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Finding God's kingdom amidst Covid-19

Updated: Jun 25


Revd Dr Joanne Cox-Darling

Methodist minister and BRF author, Joanne Cox-Darling, has oversight of 23 church buildings across 12 square miles of Wolverhampton and surrounding areas.


She has no idea 'how many of those churches will reopen, will be able to be financially viable, or who will have a congregation with enough confidence to return to face to face community,' she says.


What she does know is that, 'We have – almost accidentally – discovered that ministry amongst the housebound is not only possible, but desirable.  In turn, we are learning to confess where our routines have excluded those for whom physical isolation and exclusion, is a daily reality rather than exotic.'


Two loaves of bread

She concedes in an article for Churches Together in England, CTE, that:


I have been challenged to work out what a pastoral and sacramental ministry looks like when pastoral care is online or via phone; and what sacramental ministry means when Holy Communion is effectively suspended. My personal and imperfect experiment and exploration has led me to firstly bake two loaves of bread everyday – and to give one away to a member of the church. I might not be able to offer Eucharist, but I can take bread to God’s people.

Delayed grief

Joanne Cox-Darling also warns us, and this is a rallying call to the church in general and the Anna Chaplaincy for Older People network in particular:


'For the wider community, there are still huge implications of delayed grief and bereavement which will continue for years to come.'


Care homes

As she concludes the article, Joanne envisages a new way of working, specifically mentioning care homes:


'In the fullness of time, as life begins to move towards a new normal, our small ecumenical community will continue to collaborate – both at liturgically significant moments (Christmas and Easter), but also with how we provide sufficient support into our schools and care homes. We are learning how to listen – both between ourselves, and within a hurting, confused, and occasionally ambivalent community.

These are wise words from the Acting Superintendent minister in South Staffordshire which we'd all do well to heed. Her use of the term 'ambivalent community' reminded me of an excellent talk given by the former Director of Chaplaincy & Spirituality for Methodist Homes (MHA), several years ago at a conference in the USA.


Reluctant community

In 'Ageing as an Unwanted or Ambiguous Gift' (Paradox and Promise in the Pilgrimage of Ageing - the 6th International Conference on Ageing and Spirituality 4–7 October 2015), the Revd Dr Keith Albans referred to a phrase, 'reluctant community', used of care homes, a term which had been coined by the researcher and former member of our own Advisory Group on Anna Chaplaincy, Dr Harriet Mowat.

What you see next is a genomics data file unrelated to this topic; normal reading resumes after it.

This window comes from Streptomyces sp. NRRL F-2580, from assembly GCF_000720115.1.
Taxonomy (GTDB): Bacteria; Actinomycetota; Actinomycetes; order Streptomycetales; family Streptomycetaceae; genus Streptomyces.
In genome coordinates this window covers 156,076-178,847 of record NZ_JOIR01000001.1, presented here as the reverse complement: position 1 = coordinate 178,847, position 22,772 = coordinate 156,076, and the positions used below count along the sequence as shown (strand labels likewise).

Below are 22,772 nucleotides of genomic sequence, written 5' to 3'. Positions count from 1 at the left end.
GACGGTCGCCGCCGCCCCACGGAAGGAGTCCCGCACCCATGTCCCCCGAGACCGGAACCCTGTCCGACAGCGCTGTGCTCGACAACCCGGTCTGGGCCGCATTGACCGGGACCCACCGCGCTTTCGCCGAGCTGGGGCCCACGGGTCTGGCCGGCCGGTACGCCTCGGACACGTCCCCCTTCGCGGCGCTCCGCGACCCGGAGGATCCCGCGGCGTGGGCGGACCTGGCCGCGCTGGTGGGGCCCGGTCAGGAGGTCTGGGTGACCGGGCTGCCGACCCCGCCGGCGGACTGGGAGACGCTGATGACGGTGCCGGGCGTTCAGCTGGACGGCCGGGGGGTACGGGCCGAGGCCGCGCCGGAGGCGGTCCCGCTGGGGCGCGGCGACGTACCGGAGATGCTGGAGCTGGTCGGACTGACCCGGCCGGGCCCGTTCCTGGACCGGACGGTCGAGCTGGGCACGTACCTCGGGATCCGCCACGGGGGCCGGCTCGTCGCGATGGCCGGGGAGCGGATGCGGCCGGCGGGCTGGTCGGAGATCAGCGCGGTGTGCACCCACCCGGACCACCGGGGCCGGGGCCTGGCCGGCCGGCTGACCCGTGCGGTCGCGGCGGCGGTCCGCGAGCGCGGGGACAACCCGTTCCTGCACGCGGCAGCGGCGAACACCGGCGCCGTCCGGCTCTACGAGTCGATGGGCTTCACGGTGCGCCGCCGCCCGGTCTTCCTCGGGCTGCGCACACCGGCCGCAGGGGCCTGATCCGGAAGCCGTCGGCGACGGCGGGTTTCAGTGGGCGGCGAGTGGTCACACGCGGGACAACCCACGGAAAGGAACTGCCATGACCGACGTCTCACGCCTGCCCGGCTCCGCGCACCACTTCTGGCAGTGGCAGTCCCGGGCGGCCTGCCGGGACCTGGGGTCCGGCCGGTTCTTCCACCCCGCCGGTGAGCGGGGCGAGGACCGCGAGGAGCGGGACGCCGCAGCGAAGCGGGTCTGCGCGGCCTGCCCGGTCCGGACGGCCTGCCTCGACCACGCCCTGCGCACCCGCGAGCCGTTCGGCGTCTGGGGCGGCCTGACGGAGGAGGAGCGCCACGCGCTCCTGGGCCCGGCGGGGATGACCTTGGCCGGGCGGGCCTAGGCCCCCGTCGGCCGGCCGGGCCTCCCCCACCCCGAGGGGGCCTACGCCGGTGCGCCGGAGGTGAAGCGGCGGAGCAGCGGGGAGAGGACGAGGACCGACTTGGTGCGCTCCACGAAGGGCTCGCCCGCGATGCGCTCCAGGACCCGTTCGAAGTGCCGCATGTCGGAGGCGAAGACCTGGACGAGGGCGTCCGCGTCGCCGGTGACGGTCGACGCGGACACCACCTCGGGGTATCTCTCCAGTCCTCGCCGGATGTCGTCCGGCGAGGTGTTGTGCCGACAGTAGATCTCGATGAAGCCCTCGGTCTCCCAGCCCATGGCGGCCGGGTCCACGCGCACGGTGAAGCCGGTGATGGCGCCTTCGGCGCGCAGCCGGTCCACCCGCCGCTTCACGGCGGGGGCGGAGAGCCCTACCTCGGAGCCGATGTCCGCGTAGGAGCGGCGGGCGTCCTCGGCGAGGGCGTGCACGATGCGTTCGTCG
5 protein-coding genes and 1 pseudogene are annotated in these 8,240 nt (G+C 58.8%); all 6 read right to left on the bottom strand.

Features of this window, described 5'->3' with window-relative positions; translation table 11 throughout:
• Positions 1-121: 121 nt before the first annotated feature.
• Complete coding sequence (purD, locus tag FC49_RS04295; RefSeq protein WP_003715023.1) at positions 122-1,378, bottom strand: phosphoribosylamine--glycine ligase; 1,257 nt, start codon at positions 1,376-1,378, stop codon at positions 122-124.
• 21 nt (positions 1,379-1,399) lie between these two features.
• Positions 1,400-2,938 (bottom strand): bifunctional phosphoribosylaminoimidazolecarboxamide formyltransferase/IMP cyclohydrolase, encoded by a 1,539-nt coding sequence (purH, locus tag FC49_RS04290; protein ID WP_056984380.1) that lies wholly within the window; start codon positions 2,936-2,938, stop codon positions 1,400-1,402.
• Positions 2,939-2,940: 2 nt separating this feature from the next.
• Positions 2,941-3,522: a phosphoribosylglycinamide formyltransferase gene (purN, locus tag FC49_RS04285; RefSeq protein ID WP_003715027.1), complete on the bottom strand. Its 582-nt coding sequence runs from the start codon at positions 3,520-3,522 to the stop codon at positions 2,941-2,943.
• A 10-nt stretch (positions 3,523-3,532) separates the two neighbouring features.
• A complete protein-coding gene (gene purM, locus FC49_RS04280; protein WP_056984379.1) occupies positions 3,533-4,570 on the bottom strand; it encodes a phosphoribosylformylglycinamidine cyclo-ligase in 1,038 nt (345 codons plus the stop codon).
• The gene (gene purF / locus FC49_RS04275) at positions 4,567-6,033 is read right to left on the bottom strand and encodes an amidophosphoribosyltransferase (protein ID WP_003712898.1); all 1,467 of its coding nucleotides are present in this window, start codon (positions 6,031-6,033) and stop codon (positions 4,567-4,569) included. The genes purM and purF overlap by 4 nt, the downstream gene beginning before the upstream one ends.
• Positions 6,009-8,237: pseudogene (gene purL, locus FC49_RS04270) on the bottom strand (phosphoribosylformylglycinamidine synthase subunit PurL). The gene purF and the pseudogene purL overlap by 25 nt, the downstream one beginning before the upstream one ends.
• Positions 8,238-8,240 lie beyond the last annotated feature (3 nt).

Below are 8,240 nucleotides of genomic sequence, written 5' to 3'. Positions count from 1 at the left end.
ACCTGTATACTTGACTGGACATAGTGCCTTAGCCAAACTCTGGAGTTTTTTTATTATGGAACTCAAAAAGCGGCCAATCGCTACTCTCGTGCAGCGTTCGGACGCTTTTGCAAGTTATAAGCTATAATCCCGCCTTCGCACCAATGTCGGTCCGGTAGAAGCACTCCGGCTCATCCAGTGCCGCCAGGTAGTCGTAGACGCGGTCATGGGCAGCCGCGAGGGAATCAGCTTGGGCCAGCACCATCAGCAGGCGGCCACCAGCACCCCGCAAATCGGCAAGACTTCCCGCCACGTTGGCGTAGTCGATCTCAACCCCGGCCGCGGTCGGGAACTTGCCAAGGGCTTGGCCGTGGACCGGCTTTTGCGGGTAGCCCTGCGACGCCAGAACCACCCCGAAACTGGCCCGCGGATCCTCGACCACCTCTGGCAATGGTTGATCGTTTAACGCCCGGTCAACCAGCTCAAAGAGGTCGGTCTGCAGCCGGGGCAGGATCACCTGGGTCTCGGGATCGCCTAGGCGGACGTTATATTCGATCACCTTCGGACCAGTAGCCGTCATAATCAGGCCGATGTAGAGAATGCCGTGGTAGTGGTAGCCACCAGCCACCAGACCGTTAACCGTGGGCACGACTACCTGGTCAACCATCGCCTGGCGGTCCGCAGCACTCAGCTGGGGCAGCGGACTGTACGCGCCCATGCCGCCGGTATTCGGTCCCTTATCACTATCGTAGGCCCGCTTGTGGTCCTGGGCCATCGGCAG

Dr Mowat had conducted some research for MHA. In it she had described the ways in which 'MHA Chaplains support and build reluctant communities'.


Living with the fractures

The second idea, which had resonated so strongly with Keith Albans - and surely does so even more for us in these times of a global health crisis - and which he quoted as yet another of Dr Mowat's most memorable phrases from that piece of work, was how, 'MHA Chaplains make connections but live with the fractures.'


These concepts, although articulated five years ago now, chime with our current times in the midst of this pandemic. Readers of Joanne Cox-Darling's book published last year Finding God in a Culture of Fear - Discovering hope in God's kingdom (BRF, 2019) will see why despite the challenges we all face the Staffordshire Methodist minister remains hopeful.


God's kingdom is present

'We are a church discovering that God is not confined by our walls, nor our best laid plans,' writes Joanne. 'We are a church rediscovering truths deep within our tradition: small groups, social justice, worker’s rights, healthcare, and systemic holiness. Helpfully, we were already doing some of this work already, but the pandemic has accelerated our thinking and our practice. Our future is in one respect more tentative, and yet now more than ever, we are noticing where God’s kingdom is present.'


The Revd Dr Joanne Cox-Darling is Acting Superintendent, Wolverhampton Methodist Circuit Brewood, Codsall and Coven Methodist Churches.

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